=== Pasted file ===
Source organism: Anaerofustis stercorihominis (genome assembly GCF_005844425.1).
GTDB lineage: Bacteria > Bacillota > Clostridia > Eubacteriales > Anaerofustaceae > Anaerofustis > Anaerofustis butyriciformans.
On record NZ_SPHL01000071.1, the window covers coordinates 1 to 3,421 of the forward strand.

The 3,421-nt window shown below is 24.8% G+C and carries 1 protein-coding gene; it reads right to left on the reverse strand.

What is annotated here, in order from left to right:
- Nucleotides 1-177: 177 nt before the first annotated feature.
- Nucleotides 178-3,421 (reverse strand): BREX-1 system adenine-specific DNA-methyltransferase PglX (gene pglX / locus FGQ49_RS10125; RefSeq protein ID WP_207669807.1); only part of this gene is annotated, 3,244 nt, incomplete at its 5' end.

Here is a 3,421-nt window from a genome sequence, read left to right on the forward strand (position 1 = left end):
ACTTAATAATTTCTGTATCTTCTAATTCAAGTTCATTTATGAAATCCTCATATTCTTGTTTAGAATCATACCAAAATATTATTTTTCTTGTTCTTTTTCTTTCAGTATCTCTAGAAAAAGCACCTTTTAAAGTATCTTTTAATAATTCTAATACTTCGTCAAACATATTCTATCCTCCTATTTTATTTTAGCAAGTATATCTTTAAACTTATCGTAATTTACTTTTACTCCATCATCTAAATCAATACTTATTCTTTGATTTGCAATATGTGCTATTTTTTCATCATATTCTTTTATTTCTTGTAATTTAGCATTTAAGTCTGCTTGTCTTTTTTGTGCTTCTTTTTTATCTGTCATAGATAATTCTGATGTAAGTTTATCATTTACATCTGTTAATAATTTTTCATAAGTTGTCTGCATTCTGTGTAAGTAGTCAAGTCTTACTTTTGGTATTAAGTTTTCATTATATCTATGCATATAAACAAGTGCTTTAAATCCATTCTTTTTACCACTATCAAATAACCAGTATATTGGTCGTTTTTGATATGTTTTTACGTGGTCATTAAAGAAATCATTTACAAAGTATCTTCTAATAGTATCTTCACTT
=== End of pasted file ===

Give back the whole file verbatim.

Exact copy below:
Source organism: Anaerofustis stercorihominis (genome assembly GCF_005844425.1).
GTDB lineage: Bacteria > Bacillota > Clostridia > Eubacteriales > Anaerofustaceae > Anaerofustis > Anaerofustis butyriciformans.
On record NZ_SPHL01000071.1, the window covers coordinates 1 to 3,421 of the forward strand.

The 3,421-nt window shown below is 24.8% G+C and carries 1 protein-coding gene; it reads right to left on the reverse strand.

What is annotated here, in order from left to right:
- Nucleotides 1-177: 177 nt before the first annotated feature.
- Nucleotides 178-3,421 (reverse strand): BREX-1 system adenine-specific DNA-methyltransferase PglX (gene pglX / locus FGQ49_RS10125; RefSeq protein ID WP_207669807.1); only part of this gene is annotated, 3,244 nt, incomplete at its 5' end.

Here is a 3,421-nt window from a genome sequence, read left to right on the forward strand (position 1 = left end):
ACTTAATAATTTCTGTATCTTCTAATTCAAGTTCATTTATGAAATCCTCATATTCTTGTTTAGAATCATACCAAAATATTATTTTTCTTGTTCTTTTTCTTTCAGTATCTCTAGAAAAAGCACCTTTTAAAGTATCTTTTAATAATTCTAATACTTCGTCAAACATATTCTATCCTCCTATTTTATTTTAGCAAGTATATCTTTAAACTTATCGTAATTTACTTTTACTCCATCATCTAAATCAATACTTATTCTTTGATTTGCAATATGTGCTATTTTTTCATCATATTCTTTTATTTCTTGTAATTTAGCATTTAAGTCTGCTTGTCTTTTTTGTGCTTCTTTTTTATCTGTCATAGATAATTCTGATGTAAGTTTATCATTTACATCTGTTAATAATTTTTCATAAGTTGTCTGCATTCTGTGTAAGTAGTCAAGTCTTACTTTTGGTATTAAGTTTTCATTATATCTATGCATATAAACAAGTGCTTTAAATCCATTCTTTTTACCACTATCAAATAACCAGTATATTGGTCGTTTTTGATATGTTTTTACGTGGTCATTAAAGAAATCATTTACAAAGTATCTTCTAATAGTATCTTCACTT